How I learned to loathe and code (The ladder to enlightenment)
I live with someone who breathes code as I indulge in art. We’re both equally professional, experienced, totally tech-savvy, and dedicated to getting things done. Just for starters, I’m completely comfortable in start-up environments with databases, blockchains and agile. So, how hard can it be to step into someone else’s world of practical tinkering and building something that’s creative and works?
Very, is the short answer.
Though, not for want of trying or ability to comprehend, but just because it requires something very special, something crucial learnt by some at a very early age of stacking up lego pieces ‘high up to the sky’, and then knocking them over for the sheer fun of it: that famous ‘test it to destruction’ phenomenon, which toddlers (not just men!) around the world embrace.
“You’re too scared of breaking it!!!” my resident guru and go-to coding oracle explained, as I sought to highlight the thinking and value of what I was carefully constructing. “Just keep giving it a go and seeing what others have already got out there: very little is elegant coding, when you first start off, at least!”
And as I strained under the knowledge of knowing it was about chipping away and making minute connections and getting bits and pieces to work, and seeing all of a sudden how the storyboard took shape and lo and behold produced a user interface I could see changes on, and then once more plummeting and losing psychological footholds through realising the limitations of those instructed with the sheer complexities of making ‘nice and easy introductions’ to the latest Swift language features…
I experienced pure fury that I could not lift my wings and fly up to the floated realms of my beloved co-habitee’s coding universe, and from there swoop around as an equal master of understanding the most desired skill of our present age: coding new reality and seeing life take shape, form and function on my own revered electronic tablet.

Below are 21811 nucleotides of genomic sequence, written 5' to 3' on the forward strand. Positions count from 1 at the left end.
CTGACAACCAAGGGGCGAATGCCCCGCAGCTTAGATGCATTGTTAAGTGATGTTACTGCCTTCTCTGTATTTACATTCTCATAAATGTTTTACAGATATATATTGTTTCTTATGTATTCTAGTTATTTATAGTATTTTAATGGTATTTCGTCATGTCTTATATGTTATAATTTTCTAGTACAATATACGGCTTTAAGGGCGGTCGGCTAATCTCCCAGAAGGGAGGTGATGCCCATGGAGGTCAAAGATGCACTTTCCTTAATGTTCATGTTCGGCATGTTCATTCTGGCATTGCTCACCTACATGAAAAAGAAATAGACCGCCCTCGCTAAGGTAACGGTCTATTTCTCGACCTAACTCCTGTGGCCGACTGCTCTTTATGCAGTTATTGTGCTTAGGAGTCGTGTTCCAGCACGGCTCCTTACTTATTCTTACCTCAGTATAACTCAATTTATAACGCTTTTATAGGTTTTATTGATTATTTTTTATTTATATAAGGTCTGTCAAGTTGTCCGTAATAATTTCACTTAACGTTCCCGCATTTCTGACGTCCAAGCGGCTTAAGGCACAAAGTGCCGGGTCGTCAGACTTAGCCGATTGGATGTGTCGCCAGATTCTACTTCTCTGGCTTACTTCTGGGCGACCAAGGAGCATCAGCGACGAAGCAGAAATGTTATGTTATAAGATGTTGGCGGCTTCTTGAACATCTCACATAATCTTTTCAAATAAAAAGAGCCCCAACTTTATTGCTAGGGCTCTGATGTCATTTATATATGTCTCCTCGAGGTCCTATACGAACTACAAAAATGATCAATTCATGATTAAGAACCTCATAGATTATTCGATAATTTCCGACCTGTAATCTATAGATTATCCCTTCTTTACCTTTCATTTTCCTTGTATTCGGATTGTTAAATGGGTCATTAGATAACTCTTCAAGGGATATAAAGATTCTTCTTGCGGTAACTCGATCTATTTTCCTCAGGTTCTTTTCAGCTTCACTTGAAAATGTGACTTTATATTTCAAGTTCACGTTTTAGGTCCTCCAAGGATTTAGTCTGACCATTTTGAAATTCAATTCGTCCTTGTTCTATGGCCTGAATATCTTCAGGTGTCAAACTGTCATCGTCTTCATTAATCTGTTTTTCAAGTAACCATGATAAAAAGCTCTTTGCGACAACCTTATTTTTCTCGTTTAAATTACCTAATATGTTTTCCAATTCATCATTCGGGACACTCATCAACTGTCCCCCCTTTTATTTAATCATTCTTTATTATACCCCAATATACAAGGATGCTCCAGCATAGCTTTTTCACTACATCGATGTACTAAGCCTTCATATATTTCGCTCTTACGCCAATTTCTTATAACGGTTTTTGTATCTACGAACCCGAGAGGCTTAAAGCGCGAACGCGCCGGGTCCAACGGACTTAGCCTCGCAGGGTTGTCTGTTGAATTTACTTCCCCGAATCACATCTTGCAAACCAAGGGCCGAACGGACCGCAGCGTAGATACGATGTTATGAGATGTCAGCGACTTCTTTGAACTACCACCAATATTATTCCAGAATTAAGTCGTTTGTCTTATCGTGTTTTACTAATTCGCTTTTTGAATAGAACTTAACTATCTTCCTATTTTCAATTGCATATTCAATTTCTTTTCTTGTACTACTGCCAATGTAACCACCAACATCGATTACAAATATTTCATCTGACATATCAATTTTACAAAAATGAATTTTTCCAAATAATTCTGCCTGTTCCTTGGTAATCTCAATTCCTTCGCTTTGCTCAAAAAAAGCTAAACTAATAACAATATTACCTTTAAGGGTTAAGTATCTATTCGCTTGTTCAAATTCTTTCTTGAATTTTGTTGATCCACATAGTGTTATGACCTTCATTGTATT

I loathed the fact that I couldn’t hurry along a natural formation process: that of the mind being shaped, broadened, and often transformed by what we physically make.
I had, of course, experienced this in different ways through my art work. I also did understand the process of literally ‘taking something apart’ to make it a key component of my world by bridging the gaps between someone else’s working world and my own experience, and I had duly lapped up technical details and quirks in all sorts of demanding environments from manufacturing and engineering to international economic and policy negotiations…
But, could I get myself to slow down enough to take on board what the great guru pointed out?
Not instantly, when I was in the initial throes of realising that following diligently through each sequence and character in online examples, and seeing the logic and language of the code already written and working out for others in quite specific, comparable contexts was just the beginning of — you guessed it: testing and testing it again to destruction.
“It doesn’t work!” I wailed; and, “They’re not explaining it properly”, I complained, and, right, of course, on both accounts, and for a myriad of reasons, not always entirely or even at all due to novice me or guru coder’s mysticism.
Sometimes, everyone’s just testing to destruction to get the most out of whatever code is out there and developing it further. And it shows, in the most positive way I saw how clear experts and high flyers helped each other out with bits and pieces of codes and hints and pointers on various online coder boards and diverse battle hardened techie meet-up-and-exchange-war-stories platforms.
And in the course of much heated debate, and seeking to hold my own, whilst wallowing in the mudslides of coding possibilities and pushing through to an understanding that I could utilise directly for myself and for the project I was working on — I learnt the most useful skill of all, that the scraped and bruised knees of all my coding escapades lead to one thing.
I was actually walking the talk with every inch and millimetre of understanding that I sought to wrest from someone who knew what they were talking about because they had progressed over a very long time to no longer really remembering how difficult first steps can be. I was, in fact, testing my own knowledge to destruction by completely entering someone else’s familiar territory that had been a black box of tricks for me.
And just when I thought, I had laid aside all artistic pretences and knuckled down to just coding one baby step at at time, my app guru surprised me by laughing at the parallels of my learning curve to just ‘how easy art can be’ with a quirky sketch of drawing one little circle, then a bigger one underneath, and just adding a few marks for the legs, ears and neck to reveal the equivalent of George Stubbs’ magnificent painting of the famous racehorse ‘Whistlejacket’ (in your dreams, app guru!)
Of course, we can all see the face value of ‘busting a gut’, ‘breaking the back of something’ and ‘getting down to brass tacks’ to understand something quite intimately in an almost sledge hammer, quasi ‘manly’ way of testing something to destruction and learning in the process, but it takes quite a bit of finesse to realise that the biggest grappling is, and always will be in the mind, and how we think we are building something that converts electronic signals into physical reality for users on screen and in their immediate environment.